Joseph Eugene SintoniSpecialist Four
C CO, 5TH BN, 60TH INF RGT, 9 INF DIV
Army of the United States
12 November 1945 - 27 March 1968
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The database page for Joseph Eugene Sintoni
Hello. You don't know me.
I guess I just felt like I needed to write something to you. I guess I just feel kind of connected to you from my classwork. It's so sad how you never got the chance to marry your love, Angela.
I don't really have anything else to say, except I feel sorry about how you had to leave this world and I hope that you are doing okay in the next. Good-Bye.
An unknown student
05 Oct 2003
Hello Joseph, this is the same student that wrote the last memorial on this site. Because of that memorial, I had the privilege to be contacted by Angela. It was such an honor to be able to talk to her and hear her stories about you. They reminded me a little of the stories that my family tells me about their childhoods. They were so touching. The love that the two of you obviously shared is a rare thing that not many are able to experience. If Angela wishes to contact me again, I would love to hear from her.
I want to thank you and all the other soldiers who died in this war, for a cause that didn't even directly involve this country. None of you had to die, yet you did anyway in bravery and with pride. Knowing this makes part of me wish that you hadn't, because it was such an awful way to pass on to the next life, and the fact that now there's not much more to remember any of you by except for a few pages in a book and names engraved on a Wall. However, the stories are timeless and have, believe it or not, changed how I see the world and many things in life. That is why I thank you.
Hi Joseph. This is Mirko, you don't know me. I guess I would have known you if you hadn't gone to Vietnam; I am Italian, but we are relatives since your grandfather was from Italy. Last year I visited my wonderful family in New York, and I knew about you. It was so ugly to know a great person like you lost his life so soon. But I want you to know that you're still the pride of your family and a model for many people. History books tell us how to live. You gave us a living example of how valours are important. It is following them that a man can reach happiness and grace in God. I hope you can listen me from the other world, you'll be happy for this. Thank you, our hero.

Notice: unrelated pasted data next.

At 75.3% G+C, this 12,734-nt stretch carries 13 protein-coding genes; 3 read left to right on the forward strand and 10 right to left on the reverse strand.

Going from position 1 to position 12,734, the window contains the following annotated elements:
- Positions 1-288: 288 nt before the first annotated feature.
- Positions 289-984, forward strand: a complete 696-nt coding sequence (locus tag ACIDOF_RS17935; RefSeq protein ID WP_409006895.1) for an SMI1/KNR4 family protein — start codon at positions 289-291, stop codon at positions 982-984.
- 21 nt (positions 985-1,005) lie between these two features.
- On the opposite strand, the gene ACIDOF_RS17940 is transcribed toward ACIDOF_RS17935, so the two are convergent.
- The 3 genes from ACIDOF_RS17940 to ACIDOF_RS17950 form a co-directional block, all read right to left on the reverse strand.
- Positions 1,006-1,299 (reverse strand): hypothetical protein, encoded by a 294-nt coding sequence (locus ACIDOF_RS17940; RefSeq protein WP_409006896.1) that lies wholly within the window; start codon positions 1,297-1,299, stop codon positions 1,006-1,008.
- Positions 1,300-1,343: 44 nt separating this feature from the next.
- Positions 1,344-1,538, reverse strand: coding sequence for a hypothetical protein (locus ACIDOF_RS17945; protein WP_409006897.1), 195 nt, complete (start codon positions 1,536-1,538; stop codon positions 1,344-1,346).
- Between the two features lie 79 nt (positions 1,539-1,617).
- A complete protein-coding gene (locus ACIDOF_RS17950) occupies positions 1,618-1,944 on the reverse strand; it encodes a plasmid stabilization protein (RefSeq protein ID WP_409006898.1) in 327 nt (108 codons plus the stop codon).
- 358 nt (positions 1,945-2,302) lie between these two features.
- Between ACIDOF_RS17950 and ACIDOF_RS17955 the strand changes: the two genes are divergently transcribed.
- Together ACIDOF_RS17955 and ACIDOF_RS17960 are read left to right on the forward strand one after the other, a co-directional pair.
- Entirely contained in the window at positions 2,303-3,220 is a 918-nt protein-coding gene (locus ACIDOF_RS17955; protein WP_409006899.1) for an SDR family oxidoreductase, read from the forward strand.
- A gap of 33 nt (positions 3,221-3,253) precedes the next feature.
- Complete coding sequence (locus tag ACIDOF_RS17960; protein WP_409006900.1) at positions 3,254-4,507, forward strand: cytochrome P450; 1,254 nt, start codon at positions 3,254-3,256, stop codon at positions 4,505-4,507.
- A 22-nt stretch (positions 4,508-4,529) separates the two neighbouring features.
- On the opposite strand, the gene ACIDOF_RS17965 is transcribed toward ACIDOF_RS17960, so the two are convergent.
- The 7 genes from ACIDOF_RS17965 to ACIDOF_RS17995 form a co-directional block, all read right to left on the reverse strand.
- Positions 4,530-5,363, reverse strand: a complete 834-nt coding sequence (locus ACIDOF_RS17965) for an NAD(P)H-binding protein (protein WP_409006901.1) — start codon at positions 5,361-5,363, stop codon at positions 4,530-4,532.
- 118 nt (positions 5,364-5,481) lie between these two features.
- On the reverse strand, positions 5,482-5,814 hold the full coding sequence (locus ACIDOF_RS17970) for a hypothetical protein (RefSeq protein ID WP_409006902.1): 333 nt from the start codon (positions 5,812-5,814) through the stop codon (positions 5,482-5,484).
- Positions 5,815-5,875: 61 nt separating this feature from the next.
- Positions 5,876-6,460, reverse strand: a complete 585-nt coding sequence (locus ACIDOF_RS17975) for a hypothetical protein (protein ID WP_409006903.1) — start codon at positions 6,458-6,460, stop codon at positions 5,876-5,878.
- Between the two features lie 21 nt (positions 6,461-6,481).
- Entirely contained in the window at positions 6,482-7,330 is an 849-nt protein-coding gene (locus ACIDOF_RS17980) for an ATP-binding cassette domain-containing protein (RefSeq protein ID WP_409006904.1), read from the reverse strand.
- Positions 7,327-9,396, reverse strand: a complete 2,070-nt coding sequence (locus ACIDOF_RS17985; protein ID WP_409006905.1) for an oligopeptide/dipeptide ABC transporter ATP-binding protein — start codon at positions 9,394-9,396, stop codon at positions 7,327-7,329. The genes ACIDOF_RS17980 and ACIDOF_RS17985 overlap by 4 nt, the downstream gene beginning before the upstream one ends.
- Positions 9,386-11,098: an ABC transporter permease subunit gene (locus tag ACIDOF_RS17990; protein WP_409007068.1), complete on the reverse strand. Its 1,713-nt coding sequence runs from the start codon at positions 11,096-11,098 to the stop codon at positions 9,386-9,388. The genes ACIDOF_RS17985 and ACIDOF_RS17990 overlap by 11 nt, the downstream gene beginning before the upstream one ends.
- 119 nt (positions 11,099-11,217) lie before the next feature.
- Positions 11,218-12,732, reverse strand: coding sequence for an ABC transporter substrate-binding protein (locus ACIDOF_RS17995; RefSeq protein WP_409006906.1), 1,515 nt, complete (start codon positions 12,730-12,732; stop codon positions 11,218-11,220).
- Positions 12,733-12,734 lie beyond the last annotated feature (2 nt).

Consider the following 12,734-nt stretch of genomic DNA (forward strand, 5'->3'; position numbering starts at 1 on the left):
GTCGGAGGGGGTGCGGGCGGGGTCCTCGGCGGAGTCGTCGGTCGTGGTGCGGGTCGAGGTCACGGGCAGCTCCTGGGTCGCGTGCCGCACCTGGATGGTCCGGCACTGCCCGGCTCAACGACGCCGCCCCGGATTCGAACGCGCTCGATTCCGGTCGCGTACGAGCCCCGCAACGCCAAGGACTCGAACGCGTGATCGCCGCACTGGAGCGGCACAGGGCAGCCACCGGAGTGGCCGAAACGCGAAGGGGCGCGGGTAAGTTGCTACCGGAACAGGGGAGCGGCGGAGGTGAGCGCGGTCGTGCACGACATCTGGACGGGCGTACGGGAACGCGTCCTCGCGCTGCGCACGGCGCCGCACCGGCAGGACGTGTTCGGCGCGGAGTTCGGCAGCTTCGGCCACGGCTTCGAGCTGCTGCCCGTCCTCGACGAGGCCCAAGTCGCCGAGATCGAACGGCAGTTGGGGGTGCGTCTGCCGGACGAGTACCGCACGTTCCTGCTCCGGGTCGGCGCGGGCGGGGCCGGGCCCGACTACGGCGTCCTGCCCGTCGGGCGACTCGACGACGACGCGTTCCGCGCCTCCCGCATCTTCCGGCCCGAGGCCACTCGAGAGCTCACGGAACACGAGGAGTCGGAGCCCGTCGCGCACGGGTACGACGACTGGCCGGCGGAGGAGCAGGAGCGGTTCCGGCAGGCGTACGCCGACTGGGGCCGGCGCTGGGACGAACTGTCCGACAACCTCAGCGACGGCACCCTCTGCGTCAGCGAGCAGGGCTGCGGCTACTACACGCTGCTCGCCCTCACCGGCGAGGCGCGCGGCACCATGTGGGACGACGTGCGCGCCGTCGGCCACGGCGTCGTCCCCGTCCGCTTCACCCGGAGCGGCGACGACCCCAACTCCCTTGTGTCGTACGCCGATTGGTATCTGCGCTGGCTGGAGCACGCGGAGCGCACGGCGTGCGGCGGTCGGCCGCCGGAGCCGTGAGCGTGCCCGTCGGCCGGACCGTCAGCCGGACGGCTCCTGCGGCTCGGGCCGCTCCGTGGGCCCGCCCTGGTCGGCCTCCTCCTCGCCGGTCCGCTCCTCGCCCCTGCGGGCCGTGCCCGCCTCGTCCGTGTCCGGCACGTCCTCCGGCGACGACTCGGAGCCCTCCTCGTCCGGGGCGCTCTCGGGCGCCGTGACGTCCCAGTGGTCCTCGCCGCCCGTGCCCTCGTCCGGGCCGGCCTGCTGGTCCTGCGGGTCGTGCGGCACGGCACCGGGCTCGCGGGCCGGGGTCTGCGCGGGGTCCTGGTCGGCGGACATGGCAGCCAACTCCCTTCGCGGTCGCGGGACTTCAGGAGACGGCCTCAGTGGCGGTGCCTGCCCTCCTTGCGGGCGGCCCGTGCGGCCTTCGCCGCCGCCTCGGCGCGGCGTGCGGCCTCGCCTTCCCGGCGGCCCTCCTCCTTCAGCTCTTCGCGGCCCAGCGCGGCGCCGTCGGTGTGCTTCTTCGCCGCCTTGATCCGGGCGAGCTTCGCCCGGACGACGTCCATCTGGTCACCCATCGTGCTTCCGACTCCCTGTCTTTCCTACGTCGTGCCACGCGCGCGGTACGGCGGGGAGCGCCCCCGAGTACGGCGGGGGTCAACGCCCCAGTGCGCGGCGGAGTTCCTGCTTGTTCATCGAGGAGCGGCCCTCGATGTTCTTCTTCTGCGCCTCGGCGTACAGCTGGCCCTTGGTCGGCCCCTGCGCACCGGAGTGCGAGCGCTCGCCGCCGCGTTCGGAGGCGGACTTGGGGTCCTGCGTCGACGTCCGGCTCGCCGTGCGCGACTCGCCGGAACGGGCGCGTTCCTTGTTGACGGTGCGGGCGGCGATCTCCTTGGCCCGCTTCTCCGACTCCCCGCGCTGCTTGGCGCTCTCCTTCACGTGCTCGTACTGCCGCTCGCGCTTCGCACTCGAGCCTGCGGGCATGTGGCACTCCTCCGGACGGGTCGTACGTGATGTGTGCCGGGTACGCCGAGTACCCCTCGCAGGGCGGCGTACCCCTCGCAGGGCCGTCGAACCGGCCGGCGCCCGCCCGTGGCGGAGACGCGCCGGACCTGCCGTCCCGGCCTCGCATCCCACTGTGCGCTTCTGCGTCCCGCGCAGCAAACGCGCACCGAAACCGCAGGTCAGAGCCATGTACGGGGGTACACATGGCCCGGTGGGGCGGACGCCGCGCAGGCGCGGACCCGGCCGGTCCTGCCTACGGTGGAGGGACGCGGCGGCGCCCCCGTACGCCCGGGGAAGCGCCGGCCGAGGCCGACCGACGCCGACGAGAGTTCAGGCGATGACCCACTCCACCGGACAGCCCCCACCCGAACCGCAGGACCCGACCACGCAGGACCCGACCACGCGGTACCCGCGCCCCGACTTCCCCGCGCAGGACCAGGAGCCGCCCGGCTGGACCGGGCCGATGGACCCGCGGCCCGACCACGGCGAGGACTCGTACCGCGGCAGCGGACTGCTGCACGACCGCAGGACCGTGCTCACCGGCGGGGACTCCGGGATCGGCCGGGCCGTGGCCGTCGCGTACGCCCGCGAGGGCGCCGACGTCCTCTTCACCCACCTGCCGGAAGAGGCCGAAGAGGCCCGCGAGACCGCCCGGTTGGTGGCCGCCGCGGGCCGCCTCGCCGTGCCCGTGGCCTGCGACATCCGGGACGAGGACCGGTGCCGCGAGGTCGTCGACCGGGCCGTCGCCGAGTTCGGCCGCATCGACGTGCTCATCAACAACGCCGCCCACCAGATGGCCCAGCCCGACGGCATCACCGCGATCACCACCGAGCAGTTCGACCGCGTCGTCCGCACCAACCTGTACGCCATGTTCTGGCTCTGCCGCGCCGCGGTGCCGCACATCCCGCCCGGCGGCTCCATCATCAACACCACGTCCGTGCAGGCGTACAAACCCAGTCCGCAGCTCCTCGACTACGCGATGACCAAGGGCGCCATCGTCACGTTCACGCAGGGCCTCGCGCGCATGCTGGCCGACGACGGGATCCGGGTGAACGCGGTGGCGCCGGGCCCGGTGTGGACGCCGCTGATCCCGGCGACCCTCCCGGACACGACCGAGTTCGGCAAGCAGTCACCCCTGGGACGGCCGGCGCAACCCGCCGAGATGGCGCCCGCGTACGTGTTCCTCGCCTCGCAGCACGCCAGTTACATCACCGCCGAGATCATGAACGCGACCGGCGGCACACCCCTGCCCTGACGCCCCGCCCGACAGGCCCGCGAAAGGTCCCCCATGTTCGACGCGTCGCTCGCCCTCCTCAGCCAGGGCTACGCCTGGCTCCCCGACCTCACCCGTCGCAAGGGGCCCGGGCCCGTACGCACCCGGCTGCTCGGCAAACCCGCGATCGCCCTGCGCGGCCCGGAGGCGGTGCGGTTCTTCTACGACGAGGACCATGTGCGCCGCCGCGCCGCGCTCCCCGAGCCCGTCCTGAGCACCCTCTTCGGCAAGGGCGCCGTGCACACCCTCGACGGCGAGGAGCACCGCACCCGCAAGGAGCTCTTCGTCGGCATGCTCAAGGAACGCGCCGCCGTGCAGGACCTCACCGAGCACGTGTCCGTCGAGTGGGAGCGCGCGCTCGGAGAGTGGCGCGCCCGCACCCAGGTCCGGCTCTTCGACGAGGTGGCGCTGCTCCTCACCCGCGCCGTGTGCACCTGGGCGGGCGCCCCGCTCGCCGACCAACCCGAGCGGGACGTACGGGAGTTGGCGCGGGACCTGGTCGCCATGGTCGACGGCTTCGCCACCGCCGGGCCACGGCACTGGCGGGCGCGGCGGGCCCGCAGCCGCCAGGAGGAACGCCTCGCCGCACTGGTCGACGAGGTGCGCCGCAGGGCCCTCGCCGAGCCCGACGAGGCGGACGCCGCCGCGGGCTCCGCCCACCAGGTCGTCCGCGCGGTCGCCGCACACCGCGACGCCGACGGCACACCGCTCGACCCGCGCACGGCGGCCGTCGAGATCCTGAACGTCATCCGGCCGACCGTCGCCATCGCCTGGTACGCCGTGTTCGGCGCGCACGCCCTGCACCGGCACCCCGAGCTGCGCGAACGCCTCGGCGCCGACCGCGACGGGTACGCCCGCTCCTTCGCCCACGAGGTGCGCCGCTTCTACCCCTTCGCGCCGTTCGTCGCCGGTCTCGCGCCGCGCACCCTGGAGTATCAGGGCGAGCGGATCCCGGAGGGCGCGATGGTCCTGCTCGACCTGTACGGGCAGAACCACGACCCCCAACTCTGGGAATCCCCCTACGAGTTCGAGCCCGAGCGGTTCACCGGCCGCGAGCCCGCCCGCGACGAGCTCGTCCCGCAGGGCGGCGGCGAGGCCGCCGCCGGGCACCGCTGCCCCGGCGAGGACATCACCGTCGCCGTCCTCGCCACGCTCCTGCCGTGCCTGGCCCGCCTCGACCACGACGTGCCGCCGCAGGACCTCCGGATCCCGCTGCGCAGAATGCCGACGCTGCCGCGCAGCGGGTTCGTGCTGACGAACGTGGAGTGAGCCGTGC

From your relatives,
Joey - I went all through school with you.
From a friend,
My name is Liz. In school we are putting together a short piece about the Memorial. I am only a freshman in college who has been intrigued by your story. Like many of the other stories that I read about, yours moved me to research and understand more about the war and the people who served. Thank you for helping me to better recognize the feelings and thoughts of a soldier, and most of all thank you for standing up and fighting for what you believed in. God Bless you always.
"The greatest love is shown when people
I was watching a movie on the Vietnam war yesterday, when Joey's last letter home to Angela was read.
It brought me to tears.
I could not believe or explain the feelings of pride and immense tragic sorrow it made me feel. I wish that I knew more about the life of such an American patriot (although somehow even that doesn't seem quite a fitting enough word). I have always been a proud American, but until I heard the words of love and bravery Mr. Sintoni wrote, I have NEVER known the capacity that pride can truly reach. Joey's letter is now framed and hanging in my home as a daily reminder to me of the sacrifices those brave, heroic men before us made and of the gratitude I will forever hold in my heart that God has graced us with men such as Joey Sintoni.
From a grateful American.
Dear Joseph Sintoni,
I read about you in that wonderful but heart-wrenching book "Shrapnel In The Heart." Your letter to your then fiance' Angela was the most poignant and inspirational I have ever read. I have read it often as it gives a unique perspective on the ideals and feelings of what most of the soldiers who served in Vietnam must have been feeling at that time. You did not have to go but you did knowing that it could cost you your life which unfortunately it did. The true measure of a man is doing what he believes is right regardless of the circumstances and outcome. Thank you always Joseph Sintoni for your honesty, integrity, selfless courage and love for your fellow soldiers and country. America will always be a better place because of people like you.
From a grateful fellow VET and American,
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With all respect
Jim Schueckler, former CW2, US Army
Ken Davis, Commander, United States Navy (Ret)
Memorial first published on 20 Jul 2001
Last updated 08/10/2009